Response Paper: Understanding Comics

I am responding to the Understanding Comics reading by McCloud. When I first looked at it, I was excited because I’ve never gotten to read a comic for class while in college. It brought me back to the good old days of being a kid. Growing up, I would read the comics every Sunday and would also have a few comic books lying around in my dresser ready to whip them out when I couldn’t fall asleep. This wasn’t an ordinary comic, though.

McCloud focused on the history of how we go to where we are currently in the composition of comics as well as the depiction of space, time, and motion. He explains throughout the piece that how each frame is structured plays a huge part in how the reader interprets the comic. The length, size, and amount of words and characters in each frame is very important and should never be overlooked while creating these stories. The interpretation of these stories: the time, place, character attributes, flow, and the action of these qualities all depend on the reader’s state of mind.

As for my interpretation of McCloud’s educational comic, he brought up numerous factors that go into the aesthetic of creating these comics that I had no idea came into play. What artists think about to depict their story is kind of incredible. Each frame is a story in itself. Say you have a full room of people gathering and talking about who knows what. There’s many ways to structure this event or “scene”. The characters could be speaking all at once causing a distressed tone to the image having speech bubbles all over the place with no clear definition of path the reader should take. It could also be divided in segments, or multiple frames, creating a flow of content that is easy to read and that could be interpreted as different moments on this linear scale of time. Sound is also something that can affect the images in a comic. Adding onomatopoeias can bring a whole new life to the scene, as well as using different shaped speech bubbles.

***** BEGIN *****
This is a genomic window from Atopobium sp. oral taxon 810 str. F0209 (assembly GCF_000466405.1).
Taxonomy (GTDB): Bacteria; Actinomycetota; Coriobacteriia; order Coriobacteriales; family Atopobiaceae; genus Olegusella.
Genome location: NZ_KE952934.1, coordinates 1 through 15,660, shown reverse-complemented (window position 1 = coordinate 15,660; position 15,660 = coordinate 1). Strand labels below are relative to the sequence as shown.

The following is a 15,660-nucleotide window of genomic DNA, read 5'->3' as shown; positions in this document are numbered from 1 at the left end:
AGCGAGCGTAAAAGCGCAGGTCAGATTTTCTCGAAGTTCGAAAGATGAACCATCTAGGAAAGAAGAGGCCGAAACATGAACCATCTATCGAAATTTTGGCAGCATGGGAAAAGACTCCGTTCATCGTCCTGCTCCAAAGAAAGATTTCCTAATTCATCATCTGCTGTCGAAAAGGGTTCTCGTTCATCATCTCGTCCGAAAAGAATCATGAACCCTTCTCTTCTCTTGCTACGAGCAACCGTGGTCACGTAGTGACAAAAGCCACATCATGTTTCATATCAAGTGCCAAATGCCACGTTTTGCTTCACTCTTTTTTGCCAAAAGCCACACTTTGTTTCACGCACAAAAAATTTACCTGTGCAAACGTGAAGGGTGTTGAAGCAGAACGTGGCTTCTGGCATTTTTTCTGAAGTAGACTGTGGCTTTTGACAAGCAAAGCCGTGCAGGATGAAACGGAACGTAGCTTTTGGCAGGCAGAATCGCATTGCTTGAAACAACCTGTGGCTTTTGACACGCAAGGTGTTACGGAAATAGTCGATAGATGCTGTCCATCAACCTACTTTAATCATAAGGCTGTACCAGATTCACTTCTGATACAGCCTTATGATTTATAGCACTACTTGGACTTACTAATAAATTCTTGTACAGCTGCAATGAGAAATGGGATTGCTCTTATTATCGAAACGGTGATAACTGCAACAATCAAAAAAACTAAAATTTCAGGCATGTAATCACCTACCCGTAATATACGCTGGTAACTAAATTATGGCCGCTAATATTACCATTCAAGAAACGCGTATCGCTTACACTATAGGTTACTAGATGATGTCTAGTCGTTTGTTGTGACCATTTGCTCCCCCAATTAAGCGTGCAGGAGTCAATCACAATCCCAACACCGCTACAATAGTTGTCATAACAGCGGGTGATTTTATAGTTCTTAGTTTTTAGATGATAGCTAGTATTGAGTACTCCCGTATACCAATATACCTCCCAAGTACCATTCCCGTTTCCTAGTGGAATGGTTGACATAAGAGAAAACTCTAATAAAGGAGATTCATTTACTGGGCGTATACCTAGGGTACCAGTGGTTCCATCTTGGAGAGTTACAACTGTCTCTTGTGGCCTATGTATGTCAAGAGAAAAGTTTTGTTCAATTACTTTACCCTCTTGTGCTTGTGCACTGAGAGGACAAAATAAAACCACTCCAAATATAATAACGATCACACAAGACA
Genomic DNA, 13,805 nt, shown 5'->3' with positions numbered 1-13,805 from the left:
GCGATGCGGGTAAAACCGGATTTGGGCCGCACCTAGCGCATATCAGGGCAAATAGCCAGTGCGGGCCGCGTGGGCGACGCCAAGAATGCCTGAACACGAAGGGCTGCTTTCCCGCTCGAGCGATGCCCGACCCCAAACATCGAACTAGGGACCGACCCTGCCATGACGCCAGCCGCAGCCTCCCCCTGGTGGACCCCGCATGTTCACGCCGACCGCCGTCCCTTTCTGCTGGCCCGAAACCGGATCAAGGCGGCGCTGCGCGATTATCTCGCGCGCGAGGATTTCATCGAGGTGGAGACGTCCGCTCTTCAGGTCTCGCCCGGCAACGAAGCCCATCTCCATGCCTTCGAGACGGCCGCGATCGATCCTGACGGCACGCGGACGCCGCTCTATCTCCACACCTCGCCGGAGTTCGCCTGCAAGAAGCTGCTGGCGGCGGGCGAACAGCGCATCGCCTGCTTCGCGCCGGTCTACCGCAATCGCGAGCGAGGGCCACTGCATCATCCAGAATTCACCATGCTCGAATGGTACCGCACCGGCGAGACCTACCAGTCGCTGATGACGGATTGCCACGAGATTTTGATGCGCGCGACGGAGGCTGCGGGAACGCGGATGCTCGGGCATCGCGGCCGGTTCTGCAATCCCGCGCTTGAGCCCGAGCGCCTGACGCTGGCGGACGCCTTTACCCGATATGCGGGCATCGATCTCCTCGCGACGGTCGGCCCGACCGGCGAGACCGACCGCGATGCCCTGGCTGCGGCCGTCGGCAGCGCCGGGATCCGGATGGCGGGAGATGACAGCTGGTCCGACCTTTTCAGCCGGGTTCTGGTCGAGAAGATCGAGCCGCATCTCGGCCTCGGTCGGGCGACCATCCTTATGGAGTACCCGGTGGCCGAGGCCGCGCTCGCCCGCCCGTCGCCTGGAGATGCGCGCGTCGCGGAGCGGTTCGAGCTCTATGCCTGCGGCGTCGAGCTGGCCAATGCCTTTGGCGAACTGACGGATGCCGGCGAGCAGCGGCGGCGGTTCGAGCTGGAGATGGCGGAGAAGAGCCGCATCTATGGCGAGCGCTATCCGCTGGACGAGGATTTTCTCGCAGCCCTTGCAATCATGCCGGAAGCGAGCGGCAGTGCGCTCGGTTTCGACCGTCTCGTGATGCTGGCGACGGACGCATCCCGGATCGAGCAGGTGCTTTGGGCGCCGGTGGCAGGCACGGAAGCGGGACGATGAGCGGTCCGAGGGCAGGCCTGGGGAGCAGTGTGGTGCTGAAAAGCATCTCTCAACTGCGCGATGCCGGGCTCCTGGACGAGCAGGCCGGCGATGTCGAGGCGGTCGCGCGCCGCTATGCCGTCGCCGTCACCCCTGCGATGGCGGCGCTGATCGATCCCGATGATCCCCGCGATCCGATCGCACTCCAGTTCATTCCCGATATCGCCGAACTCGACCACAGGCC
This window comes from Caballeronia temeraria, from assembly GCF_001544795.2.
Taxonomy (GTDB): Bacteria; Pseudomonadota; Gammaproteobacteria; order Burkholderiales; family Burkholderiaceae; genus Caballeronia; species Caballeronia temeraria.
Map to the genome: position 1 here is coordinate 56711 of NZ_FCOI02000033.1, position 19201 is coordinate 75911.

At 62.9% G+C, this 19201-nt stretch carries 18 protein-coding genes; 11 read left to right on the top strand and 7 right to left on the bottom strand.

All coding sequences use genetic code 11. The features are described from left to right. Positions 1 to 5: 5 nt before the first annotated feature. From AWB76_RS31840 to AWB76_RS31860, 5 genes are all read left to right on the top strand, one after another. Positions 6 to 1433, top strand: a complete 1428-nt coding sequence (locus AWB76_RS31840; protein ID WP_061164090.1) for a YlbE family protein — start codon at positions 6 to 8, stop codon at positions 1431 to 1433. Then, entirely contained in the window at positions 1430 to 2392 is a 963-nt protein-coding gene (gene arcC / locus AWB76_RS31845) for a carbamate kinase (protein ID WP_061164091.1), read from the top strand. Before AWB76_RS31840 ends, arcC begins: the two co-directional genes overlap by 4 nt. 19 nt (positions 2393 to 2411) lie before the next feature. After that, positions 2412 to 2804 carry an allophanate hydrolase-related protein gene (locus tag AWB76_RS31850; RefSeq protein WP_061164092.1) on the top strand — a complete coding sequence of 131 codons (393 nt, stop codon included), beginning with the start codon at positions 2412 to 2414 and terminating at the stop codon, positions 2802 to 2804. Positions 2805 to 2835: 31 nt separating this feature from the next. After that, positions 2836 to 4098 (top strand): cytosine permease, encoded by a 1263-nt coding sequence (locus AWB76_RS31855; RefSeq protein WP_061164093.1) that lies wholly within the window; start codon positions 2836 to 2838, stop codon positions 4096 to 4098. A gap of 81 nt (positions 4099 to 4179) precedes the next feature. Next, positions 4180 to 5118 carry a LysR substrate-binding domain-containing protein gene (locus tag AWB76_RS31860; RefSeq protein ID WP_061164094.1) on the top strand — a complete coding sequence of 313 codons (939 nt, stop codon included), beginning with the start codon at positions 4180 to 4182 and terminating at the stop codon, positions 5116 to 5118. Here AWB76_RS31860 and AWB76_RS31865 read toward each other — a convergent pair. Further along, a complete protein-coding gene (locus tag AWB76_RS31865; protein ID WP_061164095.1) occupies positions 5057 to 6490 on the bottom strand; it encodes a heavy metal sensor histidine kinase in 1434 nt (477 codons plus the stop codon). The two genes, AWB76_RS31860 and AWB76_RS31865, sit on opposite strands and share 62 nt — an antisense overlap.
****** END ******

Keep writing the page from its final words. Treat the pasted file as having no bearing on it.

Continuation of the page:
One of the most interesting things McCloud brought up was the fact that around the time of motion picture, comic artists began introducing motion into their comics. This attempt was made to keep up with growing technology as well as to try to bring their characters’ actions to life. If you think about it, in the beginning of motion picture, especially once animation was introduced, each story was created using comics. Drawing out each frame and drawing out the scenery to give a visual guide of where the story was going to go. Even to this day this is done, but it is done on a more digital scale seeing as we have all of these smart programs to create animation and motion. I didn’t really think about that until I read this piece.

McCloud also mentioned that the reader has the ability to interpret each comic the way he/she wants to. Especially if the artist creates the comic in such a way that there is no specific path. Being in the digital age, you don’t see many comics being produced. It’s all about videos and motion. The cool thing about comics is that you get to see the whole story in front of you. It’s all drawn out on the page. You’re not just sitting watching and absorbing a story. You’re engaging with what the artist wrote out and drew for you. Sure, there is a direction that is intended, because if there wasn’t it would be too catastrophic for the reader to comprehend. But, if you, as the reader, decided to read from the last page of the comic book to the first page, you have the ability to do so. There have been multiple occasions where I skipped ahead in a comic because the story got me so excited, I was too impatient for the ending; then I would go back and reread the middle. Maybe that’s just my personality, but I enjoy having access to that responsibility.

Naturally, a comic artist creates what he wants you to see and gives you a “desired” path of absorption of their content. With the structuring of a comic, compared to a movie or video, you have more freedom to create your own path and take in the story as you would like to. I believe that’s why comics have lasted so long in a dominating digital industry.